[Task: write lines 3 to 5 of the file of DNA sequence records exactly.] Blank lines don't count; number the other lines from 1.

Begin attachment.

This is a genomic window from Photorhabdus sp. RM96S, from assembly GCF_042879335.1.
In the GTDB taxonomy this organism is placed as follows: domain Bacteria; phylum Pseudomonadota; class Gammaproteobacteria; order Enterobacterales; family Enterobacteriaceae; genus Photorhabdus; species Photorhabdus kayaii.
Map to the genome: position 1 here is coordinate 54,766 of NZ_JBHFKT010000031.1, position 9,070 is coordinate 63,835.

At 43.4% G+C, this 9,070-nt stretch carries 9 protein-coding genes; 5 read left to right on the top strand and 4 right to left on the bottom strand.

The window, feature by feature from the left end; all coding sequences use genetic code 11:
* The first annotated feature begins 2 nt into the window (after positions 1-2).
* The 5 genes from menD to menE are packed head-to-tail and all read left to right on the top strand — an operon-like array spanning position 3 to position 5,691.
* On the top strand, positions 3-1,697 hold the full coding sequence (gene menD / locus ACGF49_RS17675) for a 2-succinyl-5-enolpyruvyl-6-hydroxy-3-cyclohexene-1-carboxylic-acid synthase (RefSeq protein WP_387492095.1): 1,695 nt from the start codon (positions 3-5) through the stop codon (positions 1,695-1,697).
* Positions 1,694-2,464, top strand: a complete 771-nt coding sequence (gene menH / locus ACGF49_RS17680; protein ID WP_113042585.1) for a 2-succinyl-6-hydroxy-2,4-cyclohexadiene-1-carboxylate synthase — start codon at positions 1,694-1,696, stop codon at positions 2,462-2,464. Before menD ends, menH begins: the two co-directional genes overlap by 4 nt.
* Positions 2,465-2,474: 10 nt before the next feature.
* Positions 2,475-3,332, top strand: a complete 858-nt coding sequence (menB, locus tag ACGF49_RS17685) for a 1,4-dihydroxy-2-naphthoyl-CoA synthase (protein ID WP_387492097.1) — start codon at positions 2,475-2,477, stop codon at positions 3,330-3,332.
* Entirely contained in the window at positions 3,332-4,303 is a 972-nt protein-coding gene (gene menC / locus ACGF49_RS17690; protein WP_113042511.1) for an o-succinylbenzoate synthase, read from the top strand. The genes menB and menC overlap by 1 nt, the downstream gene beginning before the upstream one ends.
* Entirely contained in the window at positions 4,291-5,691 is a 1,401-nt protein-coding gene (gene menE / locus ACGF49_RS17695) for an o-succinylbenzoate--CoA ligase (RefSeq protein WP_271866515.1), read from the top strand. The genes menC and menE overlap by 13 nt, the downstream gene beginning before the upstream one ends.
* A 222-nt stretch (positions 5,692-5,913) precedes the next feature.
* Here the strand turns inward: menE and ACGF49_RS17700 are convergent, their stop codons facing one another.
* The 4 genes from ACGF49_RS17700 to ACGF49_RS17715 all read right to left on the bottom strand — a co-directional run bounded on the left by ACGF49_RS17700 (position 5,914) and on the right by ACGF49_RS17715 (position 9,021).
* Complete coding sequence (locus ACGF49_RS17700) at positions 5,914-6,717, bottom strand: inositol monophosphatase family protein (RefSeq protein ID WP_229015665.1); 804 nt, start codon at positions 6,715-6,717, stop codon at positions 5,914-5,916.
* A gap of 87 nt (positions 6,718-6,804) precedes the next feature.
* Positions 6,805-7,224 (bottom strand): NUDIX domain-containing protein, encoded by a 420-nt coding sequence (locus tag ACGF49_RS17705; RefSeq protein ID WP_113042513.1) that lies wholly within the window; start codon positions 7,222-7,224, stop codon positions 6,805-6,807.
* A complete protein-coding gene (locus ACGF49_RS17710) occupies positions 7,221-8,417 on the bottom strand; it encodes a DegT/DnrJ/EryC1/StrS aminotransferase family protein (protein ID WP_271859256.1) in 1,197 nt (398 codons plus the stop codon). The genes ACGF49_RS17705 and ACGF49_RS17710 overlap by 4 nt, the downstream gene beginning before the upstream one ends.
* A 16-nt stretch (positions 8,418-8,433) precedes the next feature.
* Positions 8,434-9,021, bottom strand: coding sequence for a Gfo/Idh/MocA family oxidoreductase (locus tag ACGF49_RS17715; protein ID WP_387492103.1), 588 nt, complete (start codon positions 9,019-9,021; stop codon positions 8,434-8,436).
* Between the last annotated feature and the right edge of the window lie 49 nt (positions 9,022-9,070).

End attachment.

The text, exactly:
Map to the genome: position 1 here is coordinate 54,766 of NZ_JBHFKT010000031.1, position 9,070 is coordinate 63,835.

At 43.4% G+C, this 9,070-nt stretch carries 9 protein-coding genes; 5 read left to right on the top strand and 4 right to left on the bottom strand.

The window, feature by feature from the left end; all coding sequences use genetic code 11: